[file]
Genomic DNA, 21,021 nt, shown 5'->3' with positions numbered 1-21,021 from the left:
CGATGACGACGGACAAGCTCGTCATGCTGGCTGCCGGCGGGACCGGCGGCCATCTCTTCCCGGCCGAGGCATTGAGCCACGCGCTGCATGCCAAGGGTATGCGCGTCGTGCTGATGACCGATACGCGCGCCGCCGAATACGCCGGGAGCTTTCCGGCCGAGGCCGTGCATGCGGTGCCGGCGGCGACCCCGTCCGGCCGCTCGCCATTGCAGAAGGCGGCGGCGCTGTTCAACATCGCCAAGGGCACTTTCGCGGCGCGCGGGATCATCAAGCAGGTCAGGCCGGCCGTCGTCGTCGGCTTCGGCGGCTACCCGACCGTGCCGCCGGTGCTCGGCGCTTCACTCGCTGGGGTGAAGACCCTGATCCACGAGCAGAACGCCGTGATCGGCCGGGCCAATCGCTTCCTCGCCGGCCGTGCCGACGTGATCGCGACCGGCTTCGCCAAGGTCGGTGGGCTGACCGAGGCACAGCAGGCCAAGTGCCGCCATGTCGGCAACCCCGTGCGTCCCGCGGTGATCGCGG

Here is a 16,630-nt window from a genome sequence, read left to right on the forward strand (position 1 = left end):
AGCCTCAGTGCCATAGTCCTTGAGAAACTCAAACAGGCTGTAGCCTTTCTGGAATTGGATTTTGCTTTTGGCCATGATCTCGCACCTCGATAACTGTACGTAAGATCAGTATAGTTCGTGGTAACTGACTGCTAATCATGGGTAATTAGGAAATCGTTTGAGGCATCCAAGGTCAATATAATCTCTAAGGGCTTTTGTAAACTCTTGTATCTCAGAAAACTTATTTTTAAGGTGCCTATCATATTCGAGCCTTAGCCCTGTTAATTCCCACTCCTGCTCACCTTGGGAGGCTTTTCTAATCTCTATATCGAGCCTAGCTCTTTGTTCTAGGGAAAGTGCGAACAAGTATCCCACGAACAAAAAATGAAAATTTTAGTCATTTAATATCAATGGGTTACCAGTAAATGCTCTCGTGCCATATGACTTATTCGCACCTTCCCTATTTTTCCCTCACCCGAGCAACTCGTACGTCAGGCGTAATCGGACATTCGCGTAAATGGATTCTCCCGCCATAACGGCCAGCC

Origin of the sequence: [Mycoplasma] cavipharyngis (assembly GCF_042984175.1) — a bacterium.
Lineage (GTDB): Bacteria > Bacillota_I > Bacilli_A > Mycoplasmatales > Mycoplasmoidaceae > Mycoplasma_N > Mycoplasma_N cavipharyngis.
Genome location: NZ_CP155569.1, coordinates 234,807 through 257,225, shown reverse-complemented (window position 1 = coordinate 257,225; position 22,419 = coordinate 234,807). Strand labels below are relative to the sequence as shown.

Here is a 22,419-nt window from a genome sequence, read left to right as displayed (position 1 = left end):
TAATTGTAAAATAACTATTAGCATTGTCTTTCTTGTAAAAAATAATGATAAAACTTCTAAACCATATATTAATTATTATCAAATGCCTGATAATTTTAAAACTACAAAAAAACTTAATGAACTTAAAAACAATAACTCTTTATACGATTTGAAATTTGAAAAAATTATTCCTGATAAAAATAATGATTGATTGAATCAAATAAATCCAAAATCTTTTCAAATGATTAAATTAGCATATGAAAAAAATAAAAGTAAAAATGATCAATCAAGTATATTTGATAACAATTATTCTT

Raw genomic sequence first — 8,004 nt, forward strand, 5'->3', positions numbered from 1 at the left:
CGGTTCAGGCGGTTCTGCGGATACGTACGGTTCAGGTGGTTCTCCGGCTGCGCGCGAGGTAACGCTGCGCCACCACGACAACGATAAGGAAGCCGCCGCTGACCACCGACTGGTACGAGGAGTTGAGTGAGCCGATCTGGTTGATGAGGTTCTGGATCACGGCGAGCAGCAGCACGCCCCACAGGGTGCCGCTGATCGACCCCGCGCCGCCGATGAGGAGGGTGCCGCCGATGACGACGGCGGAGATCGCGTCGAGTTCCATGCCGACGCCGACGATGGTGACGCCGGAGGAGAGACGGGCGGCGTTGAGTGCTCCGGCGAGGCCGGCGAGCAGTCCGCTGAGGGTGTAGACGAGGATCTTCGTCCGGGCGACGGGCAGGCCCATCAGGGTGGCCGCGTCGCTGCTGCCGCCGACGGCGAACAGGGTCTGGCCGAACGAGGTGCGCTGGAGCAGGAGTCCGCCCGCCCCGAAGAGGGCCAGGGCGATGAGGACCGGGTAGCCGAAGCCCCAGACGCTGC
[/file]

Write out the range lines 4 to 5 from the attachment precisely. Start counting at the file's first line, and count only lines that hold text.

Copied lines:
AGCCTCAGTGCCATAGTCCTTGAGAAACTCAAACAGGCTGTAGCCTTTCTGGAATTGGATTTTGCTTTTGGCCATGATCTCGCACCTCGATAACTGTACGTAAGATCAGTATAGTTCGTGGTAACTGACTGCTAATCATGGGTAATTAGGAAATCGTTTGAGGCATCCAAGGTCAATATAATCTCTAAGGGCTTTTGTAAACTCTTGTATCTCAGAAAACTTATTTTTAAGGTGCCTATCATATTCGAGCCTTAGCCCTGTTAATTCCCACTCCTGCTCACCTTGGGAGGCTTTTCTAATCTCTATATCGAGCCTAGCTCTTTGTTCTAGGGAAAGTGCGAACAAGTATCCCACGAACAAAAAATGAAAATTTTAGTCATTTAATATCAATGGGTTACCAGTAAATGCTCTCGTGCCATATGACTTATTCGCACCTTCCCTATTTTTCCCTCACCCGAGCAACTCGTACGTCAGGCGTAATCGGACATTCGCGTAAATGGATTCTCCCGCCATAACGGCCAGCC

Origin of the sequence: [Mycoplasma] cavipharyngis (assembly GCF_042984175.1) — a bacterium.